NSTI Nanotech 2009

Mechanisms of Carbon Nanotubes Nanotoxicity and Drug Delivery Systems

R. Sharma, S. Kwon, A. Sharma
Florida State University, US

Keywords: nanotoxicity, carbon nanotube, fullerene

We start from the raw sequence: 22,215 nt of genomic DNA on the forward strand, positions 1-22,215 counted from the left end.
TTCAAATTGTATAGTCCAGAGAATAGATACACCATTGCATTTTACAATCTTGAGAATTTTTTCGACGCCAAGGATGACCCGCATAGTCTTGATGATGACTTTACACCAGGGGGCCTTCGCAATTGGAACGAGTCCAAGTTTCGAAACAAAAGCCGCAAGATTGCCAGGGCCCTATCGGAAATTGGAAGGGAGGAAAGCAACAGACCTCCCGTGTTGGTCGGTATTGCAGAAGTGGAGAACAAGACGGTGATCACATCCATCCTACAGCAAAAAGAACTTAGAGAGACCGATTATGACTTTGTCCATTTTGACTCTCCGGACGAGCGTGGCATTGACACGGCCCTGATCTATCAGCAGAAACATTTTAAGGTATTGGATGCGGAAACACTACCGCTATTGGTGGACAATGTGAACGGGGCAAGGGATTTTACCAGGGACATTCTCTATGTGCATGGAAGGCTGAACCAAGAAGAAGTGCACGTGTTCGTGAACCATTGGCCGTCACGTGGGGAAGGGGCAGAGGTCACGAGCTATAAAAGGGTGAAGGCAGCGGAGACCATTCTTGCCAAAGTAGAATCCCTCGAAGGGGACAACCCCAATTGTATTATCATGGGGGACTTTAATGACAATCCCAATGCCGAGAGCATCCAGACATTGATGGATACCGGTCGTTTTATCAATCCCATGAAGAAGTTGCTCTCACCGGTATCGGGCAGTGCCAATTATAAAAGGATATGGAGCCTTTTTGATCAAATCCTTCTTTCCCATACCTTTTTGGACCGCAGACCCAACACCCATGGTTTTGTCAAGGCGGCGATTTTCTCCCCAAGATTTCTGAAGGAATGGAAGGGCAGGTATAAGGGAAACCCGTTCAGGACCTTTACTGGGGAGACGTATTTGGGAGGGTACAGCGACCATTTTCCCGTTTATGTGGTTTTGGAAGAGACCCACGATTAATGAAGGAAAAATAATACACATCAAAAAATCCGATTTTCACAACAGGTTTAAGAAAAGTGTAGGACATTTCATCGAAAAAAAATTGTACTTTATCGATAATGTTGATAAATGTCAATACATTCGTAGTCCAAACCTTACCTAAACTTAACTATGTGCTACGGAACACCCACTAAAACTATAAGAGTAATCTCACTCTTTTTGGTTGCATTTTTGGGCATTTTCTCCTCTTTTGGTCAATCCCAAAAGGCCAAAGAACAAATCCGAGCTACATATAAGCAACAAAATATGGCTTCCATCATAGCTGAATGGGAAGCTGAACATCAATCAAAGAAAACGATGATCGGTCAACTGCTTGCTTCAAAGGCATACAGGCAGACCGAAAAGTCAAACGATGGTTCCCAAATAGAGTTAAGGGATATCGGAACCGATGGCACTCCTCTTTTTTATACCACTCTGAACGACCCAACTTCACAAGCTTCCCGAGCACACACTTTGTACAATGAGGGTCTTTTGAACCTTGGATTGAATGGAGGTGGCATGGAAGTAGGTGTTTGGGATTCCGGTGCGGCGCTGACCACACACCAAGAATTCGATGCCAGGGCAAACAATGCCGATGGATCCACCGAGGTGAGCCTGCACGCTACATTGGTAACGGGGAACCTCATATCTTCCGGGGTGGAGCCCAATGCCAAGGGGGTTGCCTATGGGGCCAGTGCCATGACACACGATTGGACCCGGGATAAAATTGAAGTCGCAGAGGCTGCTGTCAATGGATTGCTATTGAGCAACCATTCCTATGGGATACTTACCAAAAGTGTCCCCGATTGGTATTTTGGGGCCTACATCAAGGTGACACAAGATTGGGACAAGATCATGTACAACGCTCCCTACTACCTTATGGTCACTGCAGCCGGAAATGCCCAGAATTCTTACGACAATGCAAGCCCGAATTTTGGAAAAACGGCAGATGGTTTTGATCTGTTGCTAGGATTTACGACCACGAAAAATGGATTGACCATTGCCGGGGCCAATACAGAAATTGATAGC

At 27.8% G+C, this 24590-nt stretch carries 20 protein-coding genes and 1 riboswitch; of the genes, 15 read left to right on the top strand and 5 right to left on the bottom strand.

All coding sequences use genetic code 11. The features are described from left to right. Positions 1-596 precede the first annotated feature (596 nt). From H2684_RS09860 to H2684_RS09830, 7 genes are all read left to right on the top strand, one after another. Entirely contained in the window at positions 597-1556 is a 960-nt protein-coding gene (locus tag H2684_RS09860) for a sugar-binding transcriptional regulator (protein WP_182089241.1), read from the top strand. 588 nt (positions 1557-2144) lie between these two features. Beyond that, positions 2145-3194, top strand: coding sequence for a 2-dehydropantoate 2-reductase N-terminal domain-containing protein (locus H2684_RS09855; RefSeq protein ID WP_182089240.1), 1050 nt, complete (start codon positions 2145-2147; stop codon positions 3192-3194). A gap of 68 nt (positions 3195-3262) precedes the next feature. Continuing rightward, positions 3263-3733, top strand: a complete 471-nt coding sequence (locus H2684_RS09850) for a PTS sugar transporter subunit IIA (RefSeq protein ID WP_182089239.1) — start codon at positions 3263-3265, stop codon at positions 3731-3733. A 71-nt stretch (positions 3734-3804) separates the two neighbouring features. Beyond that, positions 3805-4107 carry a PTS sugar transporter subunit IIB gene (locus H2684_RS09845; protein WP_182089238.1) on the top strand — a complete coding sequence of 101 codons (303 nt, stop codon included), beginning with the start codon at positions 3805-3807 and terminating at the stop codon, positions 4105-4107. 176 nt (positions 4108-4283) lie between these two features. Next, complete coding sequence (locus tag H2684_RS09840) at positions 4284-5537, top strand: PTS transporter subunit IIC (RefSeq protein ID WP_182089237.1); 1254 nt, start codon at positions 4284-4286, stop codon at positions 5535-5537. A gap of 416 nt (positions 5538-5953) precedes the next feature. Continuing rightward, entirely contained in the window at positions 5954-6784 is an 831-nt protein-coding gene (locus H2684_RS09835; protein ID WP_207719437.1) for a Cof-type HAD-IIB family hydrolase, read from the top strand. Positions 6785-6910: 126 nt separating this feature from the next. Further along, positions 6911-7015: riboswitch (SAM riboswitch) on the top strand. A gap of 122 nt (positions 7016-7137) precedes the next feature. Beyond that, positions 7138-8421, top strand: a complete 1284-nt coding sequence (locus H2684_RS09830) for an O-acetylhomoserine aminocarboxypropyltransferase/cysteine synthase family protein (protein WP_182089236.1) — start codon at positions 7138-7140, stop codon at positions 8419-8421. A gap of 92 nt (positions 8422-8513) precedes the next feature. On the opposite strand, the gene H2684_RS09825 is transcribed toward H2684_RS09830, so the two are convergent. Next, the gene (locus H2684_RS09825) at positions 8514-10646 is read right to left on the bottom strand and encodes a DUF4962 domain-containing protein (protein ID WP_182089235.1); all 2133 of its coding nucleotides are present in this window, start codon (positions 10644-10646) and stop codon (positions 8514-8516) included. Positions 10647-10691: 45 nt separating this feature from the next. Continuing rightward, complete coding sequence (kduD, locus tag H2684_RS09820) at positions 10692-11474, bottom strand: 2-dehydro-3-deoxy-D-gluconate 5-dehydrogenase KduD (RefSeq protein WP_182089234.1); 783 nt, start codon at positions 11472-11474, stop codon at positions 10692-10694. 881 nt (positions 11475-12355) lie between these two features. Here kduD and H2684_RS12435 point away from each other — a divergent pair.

Carbon Nanotube (CNT) materials show optical, magnetic, electronic, structural unusual toxicity properties and complicate safety in tissue. In optimized quantities with limited functionality these cages may be drug delivery carriers and display different targeting, increased circulating time, and acceptable functionality as biocompatible properties than bulk materials. We analyzed physical parameters of CNT size, mass, surface area and effect on macrophage action, inflammatory action due to nanotoxicity and mechanisms of reactive oxygen (ROS) induced transepithelial resistance decrease in airway physiological function following exposure of 20% CNT (8 g/mL of CNT) concentrations.The mechanisms of nanotoxicity are known due to surface chemistry of membrane damage, protein denaturation, DNA damage, immune reactivity, surface of Zn, Cd, Se coating and surface charge of polycations on membrane, charge density. We established nanotoxicity of fullerenes: 1.Fullerenes nanotubes showed free radical chemistry, attraction to electrons, antioxidant properties. 2. Some Carbon-60 fullerenes bind to nucleotides, hamper self-repair in double–strand DNA. 3. CNT display high electrical and thermal conductivity, high strength, rigidity. Medical/nonmedical applications suggest occupational, accidental exposure. 4. Fullerens(cages), single wall nanotubes, multiwalled nanotubes show toxicity. CNT produce superoxide anion, lipid peroxidation, cytotoxicity in plants and animals. 5. Uncoated fullerenes in largemouth bass show lipid peroxidation in brain tissue and glutathione depletion in gills. 6. C60 toxicity increases by Poly Vinyl Propylene due to stable charge transfer complexes. 7. THF may pass through blood-brain barrier. Metal catalyst used in nanotube fabrication. 8. More derivatized fullerenes were less toxic, due to low efficiency in ROS generation. 9. CNT showed toxicity effects, dose dependent epitheloid granuloma. 10. At optimized CNT single walled CNT concentrations, low Taxotere quantities encaged inside may target breast tumor tissue more efficiently. 11. Cultured alveolar fibroblasts following exposure of CNTs showed possibility of transplanting CNT encaged fibroblasts. In conclusion, medical/nonmedical applications suggest CNT use with care due to occupational, accidental exposure and nanotoxicity as health concern.
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